Mb

jengelman

Australia

this is the turning point

Message to Readers

i still am editing a piece i do not love

it is 10:37

these are the words i will never tell you #firstraycontest

November 8, 2018

FREE WRITING

8
once my parents let me travel alone in new york city.
at 15, i rode on one of those rental bikes,
travelling north of midtown.
i don't remember the date - 
somewhere near christmas eve.
i sat down at the steps of the public library.
it was closed. 
that morning i wrote a poem
about a homeless man playing chess by himself.

before that, i was in japan.
i did not want to be there,
because no one ever spoke to me.
the bus ride in kyoto is one i still remember. 
the english teacher asked me why i was crying,
i saw when some of the girls blamed it on themselves. 
it was nothing personal, we were young we didn't know how to deal with ourselves
i laugh about that now. 
whispers on her tongue,
she will never forget what she didn't tell me in 
nagano. 
that morning i wrote a poem,
about the grandfather who walked with me onto the highway. 

the following year i went to france.
i met a girl there. 
she taught me how to watch children dance in nice,
when we had 30 minutes, we always took 45. 
once we ran, without paying for our chocolate milk. 
i still left a 10 euro tip. 
i dont think she still remembers.
i felt so reckless then. 
she heard me when no one else did,
she films me busk near the alleyway.
this is where an old man approaches me, asking me 
do you sing janis joplin

the thing is,
i used to be scared of them reading my poetry,
in case they thought it was about them.
now i hope they taste every word, like sour patch kids
like a trip home from woolies.
because i have grown from these people,
even if i blame them for it. 

 
the rays of sunlight will forever hit me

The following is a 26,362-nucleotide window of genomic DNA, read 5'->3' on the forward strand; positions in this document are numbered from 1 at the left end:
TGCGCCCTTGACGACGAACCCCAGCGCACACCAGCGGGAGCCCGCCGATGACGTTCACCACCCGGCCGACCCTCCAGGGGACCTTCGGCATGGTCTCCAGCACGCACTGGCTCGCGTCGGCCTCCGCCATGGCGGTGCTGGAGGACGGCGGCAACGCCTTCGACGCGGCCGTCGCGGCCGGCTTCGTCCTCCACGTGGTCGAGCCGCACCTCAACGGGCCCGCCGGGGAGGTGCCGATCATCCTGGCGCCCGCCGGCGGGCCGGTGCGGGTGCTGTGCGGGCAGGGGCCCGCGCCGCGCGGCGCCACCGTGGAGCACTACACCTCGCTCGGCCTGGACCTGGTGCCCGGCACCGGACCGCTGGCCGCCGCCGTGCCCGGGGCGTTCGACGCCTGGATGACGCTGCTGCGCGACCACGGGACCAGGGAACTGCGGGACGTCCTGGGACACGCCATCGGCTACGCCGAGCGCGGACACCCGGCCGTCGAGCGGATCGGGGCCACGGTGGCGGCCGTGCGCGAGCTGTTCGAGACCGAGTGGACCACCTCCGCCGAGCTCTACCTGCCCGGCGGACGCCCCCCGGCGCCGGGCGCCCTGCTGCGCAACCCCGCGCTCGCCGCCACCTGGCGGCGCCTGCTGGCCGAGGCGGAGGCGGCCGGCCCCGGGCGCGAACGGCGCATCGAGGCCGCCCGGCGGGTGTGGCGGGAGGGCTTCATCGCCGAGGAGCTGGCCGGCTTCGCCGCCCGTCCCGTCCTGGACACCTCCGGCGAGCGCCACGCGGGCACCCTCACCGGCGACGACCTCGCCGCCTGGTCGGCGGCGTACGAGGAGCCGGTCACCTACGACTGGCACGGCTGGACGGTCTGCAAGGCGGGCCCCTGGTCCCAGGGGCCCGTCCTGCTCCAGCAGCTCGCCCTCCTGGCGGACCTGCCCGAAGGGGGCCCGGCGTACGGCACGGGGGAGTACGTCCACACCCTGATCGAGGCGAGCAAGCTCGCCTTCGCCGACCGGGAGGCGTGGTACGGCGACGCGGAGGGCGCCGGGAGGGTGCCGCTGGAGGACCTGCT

like the molten core of marshmellows,
watch the sun fall onto their skin
like the freckles, they spend so much time tanning to count,
do they not know their kindness has been enough? 

thank you. 

- claire staas engelman

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5 Comments
  • Aarushikrishnan

    Contest results are out :)


    10 months ago
  • Aarushikrishnan

    Oh, wow.
    This was insanely well done, I'm speechless.
    I've tried to fathom my feelings into a review, hopefully it did your piece justice.
    Thank you so much for submitting for my contest!!


    10 months ago
  • Anha

    Wow, this is such a poignant piece, like a series of vignettes. It gives an insight into your life and moments that impacted you, both seemingly exotic and mundane, but the contrasts flow because you make everything seem poetic. I feel like I'm repeating things, but the woolies part of the last stanza doesn't hold that much significance with me, so I suggest growing those two lines, or omitting them all together. This was a great piece, even if you aren't happy with it yet.


    11 months ago
  • R.j.Elsewhere

    I feel as if each stanza is a different part of you, it's like meeting a new person within each and having them share with you their life story. The only stanza I feel which broke this flow would have to be the last one. I agree with @Araw about the whole sour patch kids statement. Other then that, I felt this piece, and while sitting here and reading it and enjoying the hell out of it, it resurrected my envy for how well you manged to write something so real and personal. Great work like always, and keep this type of writing up, I loving it.


    11 months ago
  • Araw

    This is really awesome work, dude. One thing, however (though it is quite finicky of me to point out) is when you mentioned sour patch kids somewhere in the last stanza. Though I do understand you are trying to use it to create a sense of home, it doesn't seem to fit within the overall atmosphere of the poem to me. Though, it may just be me and it's the only thing I felt I needed to point out. Overall, your work is very well written.


    11 months ago